Two summers ago, we started experimenting with two garden beds at the church's main entrance to begin a vegetable garden. We successfully grew a variety of herbs and vegetables in our first season. Subsequently, we constructed 5 raised beds with the help of some neighbors thanks to Baltimore Free Farm's garden workshop last Fall.
Initially, we started the gardens as a living billboard to promote sustainable practices in an urban environment, and provide some healthy "eats" for our Lutheran Volunteer Corps residents next door, but...
...the ideas are getting bigger.
F.O.P.A.H. is a ridiculous acronym that I came up with to stand for Feeding Other People Around Hampden. The idea is simple: form a cooperative of neighbors with home veggie and herb gardens, make a growing plan together, and share the harvest. Each week we'd gather at the church for a crop share, making sure that we also provide healthy, local, organic produce for those who cannot afford market prices.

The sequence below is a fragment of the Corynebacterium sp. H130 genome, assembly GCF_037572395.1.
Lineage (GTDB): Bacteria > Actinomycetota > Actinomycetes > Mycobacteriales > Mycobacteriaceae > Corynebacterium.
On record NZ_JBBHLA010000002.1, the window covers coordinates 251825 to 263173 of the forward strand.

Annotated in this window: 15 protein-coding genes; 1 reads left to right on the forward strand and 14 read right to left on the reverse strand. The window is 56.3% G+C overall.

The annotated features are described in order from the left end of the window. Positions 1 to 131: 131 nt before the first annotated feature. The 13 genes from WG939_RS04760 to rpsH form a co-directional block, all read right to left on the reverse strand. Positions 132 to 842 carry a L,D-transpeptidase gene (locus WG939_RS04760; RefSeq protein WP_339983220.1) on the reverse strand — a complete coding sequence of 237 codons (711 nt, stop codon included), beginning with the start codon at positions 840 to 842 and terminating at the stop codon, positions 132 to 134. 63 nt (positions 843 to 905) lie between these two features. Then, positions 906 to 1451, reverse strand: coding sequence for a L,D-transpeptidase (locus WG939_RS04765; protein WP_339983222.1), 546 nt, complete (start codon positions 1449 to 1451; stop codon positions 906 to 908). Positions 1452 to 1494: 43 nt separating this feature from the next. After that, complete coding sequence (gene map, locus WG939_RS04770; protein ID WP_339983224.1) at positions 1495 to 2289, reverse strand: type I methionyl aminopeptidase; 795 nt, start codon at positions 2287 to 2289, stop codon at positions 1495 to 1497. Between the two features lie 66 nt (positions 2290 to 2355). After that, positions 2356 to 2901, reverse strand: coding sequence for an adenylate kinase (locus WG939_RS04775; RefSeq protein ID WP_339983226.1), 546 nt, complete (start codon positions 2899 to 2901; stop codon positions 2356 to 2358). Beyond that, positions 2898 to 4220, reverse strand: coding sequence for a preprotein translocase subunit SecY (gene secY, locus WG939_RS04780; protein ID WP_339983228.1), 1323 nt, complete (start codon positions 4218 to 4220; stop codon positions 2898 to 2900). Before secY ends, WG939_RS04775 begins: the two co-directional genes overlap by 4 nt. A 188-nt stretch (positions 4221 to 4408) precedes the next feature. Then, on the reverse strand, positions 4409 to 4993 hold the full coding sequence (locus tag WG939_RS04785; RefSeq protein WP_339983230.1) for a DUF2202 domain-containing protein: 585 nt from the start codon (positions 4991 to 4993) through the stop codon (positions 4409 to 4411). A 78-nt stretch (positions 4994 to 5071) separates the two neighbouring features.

Hunger. It's a global issue. (Great video) It occurs in our neighborhood. We know this because we have TWO Royal Farms AND a 7/11 just on 36th street. These are the food sources of the poor. Food that is processed, fatty, and sugary, and most of all cheap. There are some in our neighborhood that eat entirely from these stores. That is unacceptable in a place where we are capable of raising the quality of life and nutrition with a little effort, and a little creativity.
There are nearly 5,000 households in our zipcode. That sounds like a lot of people to feed. But it really doesn't take much work or space to grow something. Imagine a neighborhood that produces it's own supply of fruits and vegetables and doesn't depend on big grocery stores to import fresh, organic produce from other states or countries. One family may grow carrots, while another grows lettuce. If you have a sunny spot on your porch maybe you can grow a tomato plant or basil in a pot. A sunny window? You could plant a small herb garden on the window sill. If you have some dirt outside, or some creativity, you can grow a lot. Not a lot of horizontal space? Go vertical! Check these out. The point is, this is #notapipedream.
There are lots of questions and details to figure out, but isn't it an exciting idea? If you are interested in making this a reality either by helping with the church's gardens or growing your own, please contact Jim Muratore by text or call at 410.292.3883, or by email at firstname.lastname@example.org. You can also find him on Facebook or NextDoor and send a message there.
Let's feed some people!